Girl with brain cancer painted radiotherapy mask 'to give her superpowers'

Eight-year-old Aurora Farren was diagnosed with cancer after developing an 'unquenchable thirst'.

Scots child cancer patient painted radiotherapy mask like favourite superhero to give her ‘superpowers’ Cancer Research UK

A schoolgirl who battled brain cancer painted her radiotherapy mask like her favourite superhero to “give her superhero powers“.

Eight-year-old Aurora Farren was diagnosed with a brain tumour in 2022 after her parents grew concerned when she developed an unquenchable thirst, was passing urine more often than normal and had stopped growing.

Aurora was first diagnosed with a rare condition known as diabetes insipidus which can be caused by a number of things including a brain tumour.

Following lumbar puncture tests, she was diagnosed with a pituitary gland tumour, which is situated at the base of the brain.

The eight-year-old underwent a treatment plan which included four rounds of chemotherapy in Aberdeen, each lasting five days as well as four blood transfusions.

Aurora underwent gruelling chemotherapy while battling cancerCancer Research UK

Mum Jenna Farren praised Aurora’s doctors in Aberdeen saying that oncologist, Dr Fiona Herd, and paediatric consultant Dr Craig Oxley were “the best people to have on our side and we will always be grateful to them”.

The 34-year-old also credited her daughter for helping the family get through the treatment, adding: “Aurora helped get us through it. Even on her eighth birthday she just lay on the hospital bed and put up with it. There was no fuss.”

In June 2023, the family travelled to Manchester where Aurora started proton beam therapy at The Christie, home to the first high energy proton beam therapy centre in the UK.

Her six-week proton beam therapy saw the youngster fitted with a mask to ensure the correct part of her head was targeted during the radiotherapy.

Aurora Farren, eight, wearing the radiotherapy mask she painted like the Marvel character Venom.Supplied

To help get her through the gruelling treatments, Aurora chose to paint the fierce Marvel cartoon character Venom onto the mask which she wore for each session to “give her superhero powers”.

“Nothing prepares you for seeing the proton beam therapy machine,” Ms Farren recalls.

“It’s like something from a sci-fi movie. Aurora wore the mesh mask she’d painted and had to lie completely still for 20 minutes during each of the 30 rounds of treatment. Once again, Aurora took it all in her stride,” Ms Farren said.

The superhero returned home to Scotland in August after ringing the bell at the Manchester hospital and was cheered on by doctors and nurses to mark the end of her treatment.

Weeks later at Royal Aberdeen Children’s Hospital, Aurora also took part in a bell ringing ceremony.

Aurora rang the bell to signal the end of treatment with her parents and little sister by her side. Cancer Research UK

The youngster is now back at Fyvie Primary School and clear of cancer but continues to have nightly injections to help her grow as her pituitary gland doesn’t produce hormones naturally.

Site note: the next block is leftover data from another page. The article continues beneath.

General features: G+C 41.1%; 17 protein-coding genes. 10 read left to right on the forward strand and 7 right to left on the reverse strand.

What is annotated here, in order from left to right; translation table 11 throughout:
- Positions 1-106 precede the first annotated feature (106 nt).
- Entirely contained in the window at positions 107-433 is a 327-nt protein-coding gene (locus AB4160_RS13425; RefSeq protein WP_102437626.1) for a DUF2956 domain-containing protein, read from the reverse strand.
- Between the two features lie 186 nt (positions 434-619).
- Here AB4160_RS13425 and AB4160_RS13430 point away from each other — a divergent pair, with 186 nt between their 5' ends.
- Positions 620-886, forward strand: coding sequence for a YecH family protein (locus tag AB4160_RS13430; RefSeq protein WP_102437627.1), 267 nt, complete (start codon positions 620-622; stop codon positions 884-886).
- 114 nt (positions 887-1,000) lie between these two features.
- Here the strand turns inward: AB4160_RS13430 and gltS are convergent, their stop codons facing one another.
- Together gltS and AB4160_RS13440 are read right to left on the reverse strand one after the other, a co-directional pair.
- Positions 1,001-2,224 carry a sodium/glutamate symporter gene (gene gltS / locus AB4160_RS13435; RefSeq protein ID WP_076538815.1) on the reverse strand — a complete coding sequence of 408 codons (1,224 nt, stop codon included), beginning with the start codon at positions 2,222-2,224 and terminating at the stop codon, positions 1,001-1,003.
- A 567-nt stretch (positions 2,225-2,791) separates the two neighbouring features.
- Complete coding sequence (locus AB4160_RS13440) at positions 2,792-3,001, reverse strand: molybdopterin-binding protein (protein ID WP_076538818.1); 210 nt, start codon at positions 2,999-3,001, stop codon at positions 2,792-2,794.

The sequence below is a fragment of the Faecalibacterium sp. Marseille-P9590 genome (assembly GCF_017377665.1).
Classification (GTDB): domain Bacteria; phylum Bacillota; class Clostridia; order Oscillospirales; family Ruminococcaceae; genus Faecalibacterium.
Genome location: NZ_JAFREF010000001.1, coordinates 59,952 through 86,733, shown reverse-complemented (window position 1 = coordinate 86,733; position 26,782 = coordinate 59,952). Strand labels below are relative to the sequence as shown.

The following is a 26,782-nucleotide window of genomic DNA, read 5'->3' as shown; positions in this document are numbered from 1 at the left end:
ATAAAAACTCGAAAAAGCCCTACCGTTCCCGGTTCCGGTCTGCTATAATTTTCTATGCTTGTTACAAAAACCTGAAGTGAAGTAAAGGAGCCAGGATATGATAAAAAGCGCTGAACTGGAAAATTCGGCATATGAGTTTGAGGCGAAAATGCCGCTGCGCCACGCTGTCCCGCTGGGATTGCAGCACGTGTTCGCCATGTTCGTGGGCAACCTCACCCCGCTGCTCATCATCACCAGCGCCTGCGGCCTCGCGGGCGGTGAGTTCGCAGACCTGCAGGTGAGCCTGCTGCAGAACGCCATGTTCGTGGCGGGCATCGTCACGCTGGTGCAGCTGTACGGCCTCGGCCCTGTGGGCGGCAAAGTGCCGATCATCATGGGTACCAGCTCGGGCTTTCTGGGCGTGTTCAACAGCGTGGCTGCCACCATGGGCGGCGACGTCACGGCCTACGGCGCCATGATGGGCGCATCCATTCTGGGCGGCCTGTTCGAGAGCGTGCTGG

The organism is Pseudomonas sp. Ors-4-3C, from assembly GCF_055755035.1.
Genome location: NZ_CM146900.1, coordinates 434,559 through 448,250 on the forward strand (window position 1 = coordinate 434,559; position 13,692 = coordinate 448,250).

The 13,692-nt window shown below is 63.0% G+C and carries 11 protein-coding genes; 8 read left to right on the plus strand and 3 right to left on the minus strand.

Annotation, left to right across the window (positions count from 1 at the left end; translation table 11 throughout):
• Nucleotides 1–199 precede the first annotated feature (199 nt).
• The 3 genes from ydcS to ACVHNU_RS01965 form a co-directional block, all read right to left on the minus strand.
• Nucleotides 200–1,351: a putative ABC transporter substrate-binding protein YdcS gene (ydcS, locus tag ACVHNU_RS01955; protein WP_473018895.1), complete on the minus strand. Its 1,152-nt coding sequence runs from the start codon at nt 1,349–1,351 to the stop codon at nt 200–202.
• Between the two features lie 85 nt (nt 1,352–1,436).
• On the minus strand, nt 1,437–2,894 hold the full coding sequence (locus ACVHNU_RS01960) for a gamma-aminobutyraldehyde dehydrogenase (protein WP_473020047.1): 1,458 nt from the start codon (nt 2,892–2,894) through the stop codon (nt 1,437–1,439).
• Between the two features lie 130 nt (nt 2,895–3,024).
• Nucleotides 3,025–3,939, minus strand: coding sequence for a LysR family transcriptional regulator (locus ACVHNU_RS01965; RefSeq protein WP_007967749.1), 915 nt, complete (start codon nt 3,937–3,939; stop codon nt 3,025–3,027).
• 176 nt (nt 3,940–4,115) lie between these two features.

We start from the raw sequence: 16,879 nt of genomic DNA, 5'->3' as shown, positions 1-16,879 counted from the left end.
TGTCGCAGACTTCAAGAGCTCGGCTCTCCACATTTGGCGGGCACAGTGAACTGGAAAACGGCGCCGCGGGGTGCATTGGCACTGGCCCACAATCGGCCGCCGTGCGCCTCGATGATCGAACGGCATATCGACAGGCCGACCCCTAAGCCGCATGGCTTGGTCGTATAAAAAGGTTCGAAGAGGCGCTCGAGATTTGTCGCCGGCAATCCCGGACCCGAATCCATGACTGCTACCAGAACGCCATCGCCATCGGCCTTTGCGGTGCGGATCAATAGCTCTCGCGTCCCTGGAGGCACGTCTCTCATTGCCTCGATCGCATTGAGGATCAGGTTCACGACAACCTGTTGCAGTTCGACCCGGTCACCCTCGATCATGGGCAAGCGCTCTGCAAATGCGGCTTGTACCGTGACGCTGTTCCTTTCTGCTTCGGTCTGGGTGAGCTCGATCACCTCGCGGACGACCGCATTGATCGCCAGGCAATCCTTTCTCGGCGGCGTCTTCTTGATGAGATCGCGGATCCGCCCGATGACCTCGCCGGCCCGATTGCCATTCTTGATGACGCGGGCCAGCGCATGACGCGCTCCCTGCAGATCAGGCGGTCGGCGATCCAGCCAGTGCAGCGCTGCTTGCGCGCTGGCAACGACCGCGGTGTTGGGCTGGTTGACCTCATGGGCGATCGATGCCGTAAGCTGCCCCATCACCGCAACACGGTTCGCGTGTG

Following her cancer battle, the young superhero will sound the horn to start this year’s Race for Life Aberdeen at Beach Esplanade on June 30.

She’ll be joined by her proud parents, Jenna and David as well as her sister Ada, six.

Ms Farren, who will be taking part in the event, said she will be “proud” to cross the finish line for her daughter.

“Words can’t express how much we love Aurora and how grateful we are to still have her with us,” she said.

“From being told she had cancer to spending her birthday in the high dependency unit to losing her beautiful red hair and spending weeks upon weeks far away from home, Aurora has been a shining star. Why do I race for life? I’ll be proud to cross the finish line at Race for Life for Aurora this year.”

Cancer survivor Aurora Farren, eight, hugs her mum Jenna Farren, 34.Supplied

The Race for Life events run across Scotland every year with thousands of people taking part to raise money for Cancer Research UK.

More than ten million people have taken part since the events started in 1994, and they have become one of the UK’s biggest fundraising events, raising around £33m in last year.

Lisa Adams, Cancer Research UK’s spokeswoman in Scotland, expressed her gratitude to Aurora and the family for their support.

“No matter how cancer affects us, life is worth racing for. Sadly nearly one in two of us will get cancer in our lifetime. Race for Life has the power not only to transform lives, but to save them. We’re proud that Race for Life has already helped double survival rates in the UK.  

“We’d love for as many people as possible across Scotland to join us at Race for Life. There is an event for everyone and we mean everyone,” Ms Adams added.

“Walk, jog, run or take on the course however it suits best. It’s a chance to feel the power of moving together with fellow Race for Lifers and to treasure that moment of crossing the finish line.

“Whether people are living with cancer, are taking part in honour of or in memory of a loved one with the disease, or are in it for the medals or just for the fun of fundraising, there is a place for everyone.” 

STV News is now on WhatsApp

Get all the latest news from around the country

Follow STV News
Follow STV News on WhatsApp

Scan the QR code on your mobile device for all the latest news from around the country

WhatsApp channel QR Code